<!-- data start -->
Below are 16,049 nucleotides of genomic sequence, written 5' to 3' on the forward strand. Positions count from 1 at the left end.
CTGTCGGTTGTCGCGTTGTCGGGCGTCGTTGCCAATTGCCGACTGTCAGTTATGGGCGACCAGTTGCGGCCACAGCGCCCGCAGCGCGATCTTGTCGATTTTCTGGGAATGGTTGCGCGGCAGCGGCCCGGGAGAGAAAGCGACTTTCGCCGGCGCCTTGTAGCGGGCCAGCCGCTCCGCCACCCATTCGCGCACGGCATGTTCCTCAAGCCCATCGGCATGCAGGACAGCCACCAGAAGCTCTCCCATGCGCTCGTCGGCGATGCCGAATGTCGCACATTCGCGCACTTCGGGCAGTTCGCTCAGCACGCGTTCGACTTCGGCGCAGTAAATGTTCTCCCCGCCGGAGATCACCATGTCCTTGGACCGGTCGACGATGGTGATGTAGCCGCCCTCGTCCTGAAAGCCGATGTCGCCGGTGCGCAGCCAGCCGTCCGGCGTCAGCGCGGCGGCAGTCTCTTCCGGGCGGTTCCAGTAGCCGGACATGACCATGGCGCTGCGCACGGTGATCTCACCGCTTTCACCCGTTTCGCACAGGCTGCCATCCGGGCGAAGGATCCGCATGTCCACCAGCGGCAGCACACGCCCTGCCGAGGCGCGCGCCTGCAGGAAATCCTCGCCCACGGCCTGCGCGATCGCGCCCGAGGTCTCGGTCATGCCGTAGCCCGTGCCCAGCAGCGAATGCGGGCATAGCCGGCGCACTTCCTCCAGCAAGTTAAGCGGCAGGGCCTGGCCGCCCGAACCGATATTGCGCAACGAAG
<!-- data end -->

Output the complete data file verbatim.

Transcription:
Below are 16,049 nucleotides of genomic sequence, written 5' to 3' on the forward strand. Positions count from 1 at the left end.
CTGTCGGTTGTCGCGTTGTCGGGCGTCGTTGCCAATTGCCGACTGTCAGTTATGGGCGACCAGTTGCGGCCACAGCGCCCGCAGCGCGATCTTGTCGATTTTCTGGGAATGGTTGCGCGGCAGCGGCCCGGGAGAGAAAGCGACTTTCGCCGGCGCCTTGTAGCGGGCCAGCCGCTCCGCCACCCATTCGCGCACGGCATGTTCCTCAAGCCCATCGGCATGCAGGACAGCCACCAGAAGCTCTCCCATGCGCTCGTCGGCGATGCCGAATGTCGCACATTCGCGCACTTCGGGCAGTTCGCTCAGCACGCGTTCGACTTCGGCGCAGTAAATGTTCTCCCCGCCGGAGATCACCATGTCCTTGGACCGGTCGACGATGGTGATGTAGCCGCCCTCGTCCTGAAAGCCGATGTCGCCGGTGCGCAGCCAGCCGTCCGGCGTCAGCGCGGCGGCAGTCTCTTCCGGGCGGTTCCAGTAGCCGGACATGACCATGGCGCTGCGCACGGTGATCTCACCGCTTTCACCCGTTTCGCACAGGCTGCCATCCGGGCGAAGGATCCGCATGTCCACCAGCGGCAGCACACGCCCTGCCGAGGCGCGCGCCTGCAGGAAATCCTCGCCCACGGCCTGCGCGATCGCGCCCGAGGTCTCGGTCATGCCGTAGCCCGTGCCCAGCAGCGAATGCGGGCATAGCCGGCGCACTTCCTCCAGCAAGTTAAGCGGCAGGGCCTGGCCGCCCGAACCGATATTGCGCAACGAAG